Thursday, 21 May 2020 23:41

What We Know Now

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When Covid was discovered, every hospital had predetermined protocols for the diagnosis and treatment of patients. The C Suite and department directors painstakingly developed these standards and protocols after years of input.  I listened to a webinar this week where 3 hospitals agreed that those were all negated the week that the virus hit their doors! The frontline workers have re-worked the standards and have adapted to the best and most effective ways to treat patients. Those who have the experience have set the protocols for the new normal.


I watched as photos were pinned to the webinar screen to illustrate how one hospital created a more human approach to care starting with the staff having facetime with the patient. Patients were issued Ipads and while the healthcare worker was outside the room, the patient conversed with the staff face to face through electronics. In an effort to save costs on PPE's, the staff moved ALL EQUIPMENT out of the patient room and into the adjacent corridor. All leads from the equipment to the patient were lengthened and flowed under the door to the bed. This was genius! The corridor became the patient bedside! Most work could be conducted without PPE's. There were, of course, times when the staff suited up and entered the room for hands-on care, but the patient knew who was working on them and had established a relationship with the nurse or physician. The patients felt less isolated.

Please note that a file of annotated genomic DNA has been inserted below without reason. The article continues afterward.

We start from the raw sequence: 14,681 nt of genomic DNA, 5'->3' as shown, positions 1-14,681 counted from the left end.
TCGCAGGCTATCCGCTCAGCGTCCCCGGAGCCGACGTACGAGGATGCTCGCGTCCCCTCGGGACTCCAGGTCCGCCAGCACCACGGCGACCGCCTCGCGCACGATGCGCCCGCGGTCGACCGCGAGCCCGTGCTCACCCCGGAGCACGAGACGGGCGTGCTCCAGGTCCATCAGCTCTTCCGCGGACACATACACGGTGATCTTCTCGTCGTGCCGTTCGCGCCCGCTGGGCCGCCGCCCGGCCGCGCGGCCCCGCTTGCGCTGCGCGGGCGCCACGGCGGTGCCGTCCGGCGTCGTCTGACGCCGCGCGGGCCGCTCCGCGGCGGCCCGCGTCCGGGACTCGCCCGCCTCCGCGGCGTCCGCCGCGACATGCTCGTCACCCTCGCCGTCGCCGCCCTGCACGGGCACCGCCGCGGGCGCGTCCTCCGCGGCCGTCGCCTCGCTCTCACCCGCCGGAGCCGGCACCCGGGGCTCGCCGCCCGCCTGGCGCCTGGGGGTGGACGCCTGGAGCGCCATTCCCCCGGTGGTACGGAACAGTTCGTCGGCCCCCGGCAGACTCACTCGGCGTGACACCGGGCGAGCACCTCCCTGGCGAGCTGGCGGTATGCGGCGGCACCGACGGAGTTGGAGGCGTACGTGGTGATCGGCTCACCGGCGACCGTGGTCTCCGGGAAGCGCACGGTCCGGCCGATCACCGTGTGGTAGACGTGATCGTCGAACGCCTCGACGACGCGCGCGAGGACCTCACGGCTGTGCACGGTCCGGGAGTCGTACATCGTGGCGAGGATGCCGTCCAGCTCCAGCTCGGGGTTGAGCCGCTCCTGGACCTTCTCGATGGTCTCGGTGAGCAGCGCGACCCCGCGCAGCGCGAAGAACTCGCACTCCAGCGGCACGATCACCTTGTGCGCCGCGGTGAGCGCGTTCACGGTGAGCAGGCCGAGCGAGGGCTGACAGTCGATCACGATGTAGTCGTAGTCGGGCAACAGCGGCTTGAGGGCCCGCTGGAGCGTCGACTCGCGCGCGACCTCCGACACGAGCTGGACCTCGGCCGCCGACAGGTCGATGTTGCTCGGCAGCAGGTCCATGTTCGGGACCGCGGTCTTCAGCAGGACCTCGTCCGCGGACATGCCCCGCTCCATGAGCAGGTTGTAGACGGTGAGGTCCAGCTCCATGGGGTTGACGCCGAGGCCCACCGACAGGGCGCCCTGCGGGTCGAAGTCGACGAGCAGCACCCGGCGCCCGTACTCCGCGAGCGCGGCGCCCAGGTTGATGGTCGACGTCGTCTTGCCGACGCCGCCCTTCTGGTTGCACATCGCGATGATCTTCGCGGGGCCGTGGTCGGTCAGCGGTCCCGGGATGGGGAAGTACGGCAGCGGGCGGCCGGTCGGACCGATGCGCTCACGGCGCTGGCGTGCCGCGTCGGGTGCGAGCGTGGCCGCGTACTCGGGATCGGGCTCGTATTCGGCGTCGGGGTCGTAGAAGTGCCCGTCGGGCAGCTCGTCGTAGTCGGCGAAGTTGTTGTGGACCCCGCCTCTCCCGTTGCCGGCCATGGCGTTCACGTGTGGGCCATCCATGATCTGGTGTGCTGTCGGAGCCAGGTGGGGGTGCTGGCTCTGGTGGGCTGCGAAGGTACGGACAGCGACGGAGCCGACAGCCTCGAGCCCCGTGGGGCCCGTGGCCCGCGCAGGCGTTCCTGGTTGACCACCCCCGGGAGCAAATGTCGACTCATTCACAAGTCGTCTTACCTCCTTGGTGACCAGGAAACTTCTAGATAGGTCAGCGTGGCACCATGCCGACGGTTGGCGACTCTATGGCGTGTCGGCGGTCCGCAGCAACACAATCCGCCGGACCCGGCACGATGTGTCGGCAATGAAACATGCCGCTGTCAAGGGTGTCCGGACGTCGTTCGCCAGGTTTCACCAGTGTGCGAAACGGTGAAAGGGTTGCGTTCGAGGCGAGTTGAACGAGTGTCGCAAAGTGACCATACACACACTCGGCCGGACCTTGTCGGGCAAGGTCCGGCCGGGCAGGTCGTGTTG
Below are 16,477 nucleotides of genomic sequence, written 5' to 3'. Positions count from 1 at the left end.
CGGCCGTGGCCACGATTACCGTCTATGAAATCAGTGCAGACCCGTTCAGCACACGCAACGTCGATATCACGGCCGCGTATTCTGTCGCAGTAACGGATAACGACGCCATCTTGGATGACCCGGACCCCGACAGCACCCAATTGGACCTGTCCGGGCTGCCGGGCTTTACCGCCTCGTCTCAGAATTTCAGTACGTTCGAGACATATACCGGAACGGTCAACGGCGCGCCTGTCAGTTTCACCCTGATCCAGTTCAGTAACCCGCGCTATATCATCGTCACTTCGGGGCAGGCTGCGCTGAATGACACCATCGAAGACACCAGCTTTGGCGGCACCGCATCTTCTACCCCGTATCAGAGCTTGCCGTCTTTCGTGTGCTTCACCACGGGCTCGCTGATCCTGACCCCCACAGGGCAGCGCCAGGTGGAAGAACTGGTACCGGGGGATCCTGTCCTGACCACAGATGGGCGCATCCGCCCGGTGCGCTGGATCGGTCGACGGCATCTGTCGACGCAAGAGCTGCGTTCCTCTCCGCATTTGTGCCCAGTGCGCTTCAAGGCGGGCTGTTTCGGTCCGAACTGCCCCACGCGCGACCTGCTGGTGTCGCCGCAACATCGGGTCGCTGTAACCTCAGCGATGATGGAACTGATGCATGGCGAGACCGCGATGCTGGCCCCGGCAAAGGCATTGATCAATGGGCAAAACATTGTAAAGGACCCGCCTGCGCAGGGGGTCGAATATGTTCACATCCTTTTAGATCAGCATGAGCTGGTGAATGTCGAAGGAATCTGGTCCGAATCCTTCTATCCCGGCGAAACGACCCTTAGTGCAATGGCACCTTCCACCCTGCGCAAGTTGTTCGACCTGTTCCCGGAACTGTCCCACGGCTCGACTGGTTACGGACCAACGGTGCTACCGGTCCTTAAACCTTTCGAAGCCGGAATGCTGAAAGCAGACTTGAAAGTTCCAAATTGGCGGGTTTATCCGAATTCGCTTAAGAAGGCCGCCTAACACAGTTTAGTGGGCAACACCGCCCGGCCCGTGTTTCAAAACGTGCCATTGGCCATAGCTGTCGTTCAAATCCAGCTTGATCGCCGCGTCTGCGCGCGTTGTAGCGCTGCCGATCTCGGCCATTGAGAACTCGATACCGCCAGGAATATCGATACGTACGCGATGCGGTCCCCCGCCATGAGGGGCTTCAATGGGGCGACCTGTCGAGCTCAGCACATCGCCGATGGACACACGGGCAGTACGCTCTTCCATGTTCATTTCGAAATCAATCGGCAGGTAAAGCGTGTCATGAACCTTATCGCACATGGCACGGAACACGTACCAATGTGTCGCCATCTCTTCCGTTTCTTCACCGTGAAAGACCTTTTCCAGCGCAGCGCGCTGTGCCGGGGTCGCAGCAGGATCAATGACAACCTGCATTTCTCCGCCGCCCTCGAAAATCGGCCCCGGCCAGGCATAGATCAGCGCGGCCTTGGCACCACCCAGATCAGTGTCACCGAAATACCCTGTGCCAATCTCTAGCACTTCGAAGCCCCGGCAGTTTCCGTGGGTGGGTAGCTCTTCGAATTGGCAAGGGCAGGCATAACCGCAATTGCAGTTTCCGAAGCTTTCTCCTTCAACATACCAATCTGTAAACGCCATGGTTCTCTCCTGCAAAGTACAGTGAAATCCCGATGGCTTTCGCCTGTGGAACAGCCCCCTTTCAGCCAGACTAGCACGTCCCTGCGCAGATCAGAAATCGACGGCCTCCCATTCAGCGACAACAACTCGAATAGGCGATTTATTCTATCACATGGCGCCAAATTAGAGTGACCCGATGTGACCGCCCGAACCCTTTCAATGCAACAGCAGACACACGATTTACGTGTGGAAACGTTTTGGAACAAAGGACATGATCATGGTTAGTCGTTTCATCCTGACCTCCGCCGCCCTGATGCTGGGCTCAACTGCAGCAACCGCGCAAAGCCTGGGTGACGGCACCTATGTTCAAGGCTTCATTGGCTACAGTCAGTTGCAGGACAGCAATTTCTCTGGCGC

Is this a contingency that hospital design might need to plan for in the future?  Possibly. What we know now is that more flexibility needs to be built into care patient environments. If a hospital system can set up beds in a parking deck to address a pandemic, then designers and architects can certainly address flexibility in the future plans for hospitals. I believe that building codes will be re-written to allow more temporary conditions to prevail, that privacy curtains will be eliminated or replaced with disposable ones, that wood arms on chairs in a patient room are no longer viable with current cleaning methods, and paints and wall finishes need to pass muster with aerosol disinfection. This is just a small portion of the changes that will come out of the last couple of months.

Read 130 times Last modified on Wednesday, 03 June 2020 20:06

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